Architect Ismael Leyva came up with an art deco look that hearkens back to the history of the location, a style inspired by the ’40s.

In the hands of interior designer Ken Fulk, renowned for exuberant and playful interiors drawing from the past in unexpected ways, the interiors began to take shape.

Using a shady twilight atmosphere across the images, Binyan merged the gritty flavour of the New York City jazz scene with the vibrant style of Ken Fulk to showcase a new and exciting place to live in the heart of NYC.
Henry HallHenry Hall


The character Fulk infused into the interiors borrows from periods that inspire nostalgia, as though the mid-century building had a face lift in the ’70s. When you walk through its doors – you become Henry.

Detail is everything – every inch of the interior renderings was considered, from the mosaic tiles in the wine lounge, to the records and posters on the walls of the jam room.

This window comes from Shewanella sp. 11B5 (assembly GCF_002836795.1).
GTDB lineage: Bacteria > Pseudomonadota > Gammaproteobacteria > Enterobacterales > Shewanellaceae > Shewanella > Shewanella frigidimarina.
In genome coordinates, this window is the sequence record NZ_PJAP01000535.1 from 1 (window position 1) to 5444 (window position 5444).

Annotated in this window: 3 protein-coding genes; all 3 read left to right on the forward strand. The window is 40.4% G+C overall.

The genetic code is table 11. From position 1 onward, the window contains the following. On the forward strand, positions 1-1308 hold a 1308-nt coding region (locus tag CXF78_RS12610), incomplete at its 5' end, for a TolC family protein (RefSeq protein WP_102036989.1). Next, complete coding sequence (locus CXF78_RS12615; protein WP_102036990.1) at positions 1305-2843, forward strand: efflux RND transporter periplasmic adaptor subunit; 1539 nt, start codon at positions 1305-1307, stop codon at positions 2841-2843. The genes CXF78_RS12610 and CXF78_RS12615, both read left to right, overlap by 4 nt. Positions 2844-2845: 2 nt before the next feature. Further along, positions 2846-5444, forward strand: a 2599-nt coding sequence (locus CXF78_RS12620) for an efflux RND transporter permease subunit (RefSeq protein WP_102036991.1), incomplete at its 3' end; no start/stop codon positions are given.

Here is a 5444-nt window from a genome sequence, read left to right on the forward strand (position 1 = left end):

Henry HallHenry Hall


The developer made sure to include club-like amenities such as a double-height lobby, bar and restaurant (by the restaurateurs behind New York’s Charlie Bird and Pasquale Jones) and a wine room – all to encourage people to mingle and meet. As well as drawing room, residents’ club, rooftop lounge, and back garden.

All of these elements combine to give the new development a “destination” character – something people will be talking about.

Perhaps the most unique amenity is the “Jam Room” – a place to play guitar, jam, scratch records and smoke cigars. In the rendering, we chose to portray it with a fish eye lens to evoke the feeling of chilling in the corner and taking a snap.